A café bar which offers all things to all people more
Via Del Corso 36/r 50122 Florence 055 21 42 47

Dolce Vita

Cocktails are served all day- presumably the louche clientele are the sort of artists and actors who can knock back a mojito at lunch without doing any damage more
Piazza Del Carmine 50124 Florence 055 284595


Residence Hilda

Charming and modern, Residence Hilda is a chic apartment-hotel, with twelve suites more
Via Dei Servi 40 50122 Florence 055 288021


The location is the greatest draw- set by the Arno, overlooking the Ponte Vecchio, you could spend your entire time in Florence sitting by the open window, as the city passes beneath you. more
Vicolo dell'Oro 6r 50123 Florence

Villa Casagrande

Stay outside Florence, in a shady Tuscan town, which allows visitors to escape the teeming tourists and baking heat of Summer in the city more
Via Giovanni Battista del Puglia 61 Figline Valdarno 50063 Florence

Guide to Florence, Italy

In The Mood


A Room With A View- EM Forster

Portrait of a Lady - Henry James

Dark Water - Robert Clarke

Death in Florence (Inspector Bordelli 4) by Marco Vichi and Stephen Sartarell


A Room With A View

Tea With Mussolini

Under The Tuscan Sun


Francesca Caccini: O Viva Rosa


A visit to the Uffizzi may be essential, but is not necessarily joyous. The gallery is immense, hot and almost continually crowded with tour groups and art lovers of all nations. Split your visit into sections if possible, never attempt to ‘do’ the whole thing in one day, and view the art in order of preference, rather than the gallery’s vast, chronological stretches. A pre-consulted guidebook is a huge help.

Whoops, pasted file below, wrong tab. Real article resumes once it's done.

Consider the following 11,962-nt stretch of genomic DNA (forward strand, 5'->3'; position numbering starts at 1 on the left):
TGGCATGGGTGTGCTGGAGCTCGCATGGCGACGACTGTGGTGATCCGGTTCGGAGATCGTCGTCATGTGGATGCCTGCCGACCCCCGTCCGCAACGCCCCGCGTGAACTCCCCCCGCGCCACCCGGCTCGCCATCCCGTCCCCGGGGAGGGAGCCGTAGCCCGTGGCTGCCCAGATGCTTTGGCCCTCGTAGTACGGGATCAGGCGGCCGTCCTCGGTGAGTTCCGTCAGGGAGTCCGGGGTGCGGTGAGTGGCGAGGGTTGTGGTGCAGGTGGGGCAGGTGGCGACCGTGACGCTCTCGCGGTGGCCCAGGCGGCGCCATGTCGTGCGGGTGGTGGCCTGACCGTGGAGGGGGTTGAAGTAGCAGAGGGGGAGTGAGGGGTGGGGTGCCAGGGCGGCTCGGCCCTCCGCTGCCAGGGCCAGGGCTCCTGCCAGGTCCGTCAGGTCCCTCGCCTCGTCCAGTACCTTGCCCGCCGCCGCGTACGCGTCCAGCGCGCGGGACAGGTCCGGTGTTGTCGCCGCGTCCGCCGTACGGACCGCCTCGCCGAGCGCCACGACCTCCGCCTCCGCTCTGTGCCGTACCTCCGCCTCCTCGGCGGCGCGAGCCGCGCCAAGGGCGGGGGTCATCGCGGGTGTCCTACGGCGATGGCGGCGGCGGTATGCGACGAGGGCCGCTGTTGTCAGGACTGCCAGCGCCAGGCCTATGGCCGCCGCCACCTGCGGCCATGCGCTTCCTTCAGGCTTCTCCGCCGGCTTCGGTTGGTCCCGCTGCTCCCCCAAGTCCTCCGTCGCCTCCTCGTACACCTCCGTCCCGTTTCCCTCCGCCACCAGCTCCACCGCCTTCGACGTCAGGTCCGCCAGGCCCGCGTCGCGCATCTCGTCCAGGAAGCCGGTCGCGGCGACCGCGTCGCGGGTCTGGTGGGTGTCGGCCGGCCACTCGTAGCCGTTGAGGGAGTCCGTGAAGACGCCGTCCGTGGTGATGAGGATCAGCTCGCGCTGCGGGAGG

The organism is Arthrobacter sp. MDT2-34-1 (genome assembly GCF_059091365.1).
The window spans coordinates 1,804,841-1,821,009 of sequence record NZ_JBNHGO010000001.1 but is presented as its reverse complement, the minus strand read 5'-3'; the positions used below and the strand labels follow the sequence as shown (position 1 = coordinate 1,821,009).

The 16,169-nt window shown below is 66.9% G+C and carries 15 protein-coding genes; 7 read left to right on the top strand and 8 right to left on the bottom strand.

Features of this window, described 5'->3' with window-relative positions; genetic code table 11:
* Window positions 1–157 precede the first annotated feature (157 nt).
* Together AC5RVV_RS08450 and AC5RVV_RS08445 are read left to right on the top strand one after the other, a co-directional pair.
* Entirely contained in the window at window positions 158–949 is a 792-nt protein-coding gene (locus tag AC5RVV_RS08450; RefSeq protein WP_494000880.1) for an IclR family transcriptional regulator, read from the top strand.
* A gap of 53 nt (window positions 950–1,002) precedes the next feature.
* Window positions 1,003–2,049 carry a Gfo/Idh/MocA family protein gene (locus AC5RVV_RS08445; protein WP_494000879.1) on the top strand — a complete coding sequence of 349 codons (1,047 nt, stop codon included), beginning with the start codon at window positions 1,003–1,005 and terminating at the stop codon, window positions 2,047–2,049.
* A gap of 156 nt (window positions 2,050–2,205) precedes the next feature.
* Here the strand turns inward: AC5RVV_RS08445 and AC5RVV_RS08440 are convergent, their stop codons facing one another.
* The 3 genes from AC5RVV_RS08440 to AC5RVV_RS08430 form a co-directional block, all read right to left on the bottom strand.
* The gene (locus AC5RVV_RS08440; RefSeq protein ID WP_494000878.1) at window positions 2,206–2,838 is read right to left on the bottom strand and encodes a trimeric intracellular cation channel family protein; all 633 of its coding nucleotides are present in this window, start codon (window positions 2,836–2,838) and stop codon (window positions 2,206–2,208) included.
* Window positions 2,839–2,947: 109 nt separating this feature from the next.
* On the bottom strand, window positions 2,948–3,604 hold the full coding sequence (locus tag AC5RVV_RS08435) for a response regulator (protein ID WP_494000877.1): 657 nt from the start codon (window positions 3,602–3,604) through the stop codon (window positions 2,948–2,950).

Michaelangelo’s David is in the Accademia, bestriding tour groups like a Colossus. Be prepared for queues and crowds around the statue- you will not be alone in silent contemplation.

Like any major city, there are pickpockets in Florence, and it’s important to be careful in areas around the station and the main tourist routes. Paranoia, however, is unnecessary- just keep your bag zipped and firmly ignore beggars. “Vattene” – go away- is a useful word.

Break sightseeing into at most,  just two attractions a day- trying to do too much will simply be exhausting and overwhelming. Santa Croce and the Duomo, or the Uffizi and the Pitti, will easily fill a day. Break for coffee and snacks regularly- cafes around the major attractions can be very expensive, so venturing further into residential areas can save a fortune.

Wear comfortable shoes and sun-block- in Summer, Florence can be boiling, and much of the city rewards walking rather than public transport or taxis, as there is so much to see.

Florence is comparatively good for wheelchair users- the city is fairly flat, and attractions are close together, while the Uffizzi and the Accademia offer free admission. Book ahead to let them know.

If you intend to visit several galleries and museums, invest in a Firenze Pass, which allows free access to transport and museums, including special exhibitions, for 72 hours. Museums include the Uffizzi, Accademia, Pitti Palace and Boboli Gardens. The card costs €50.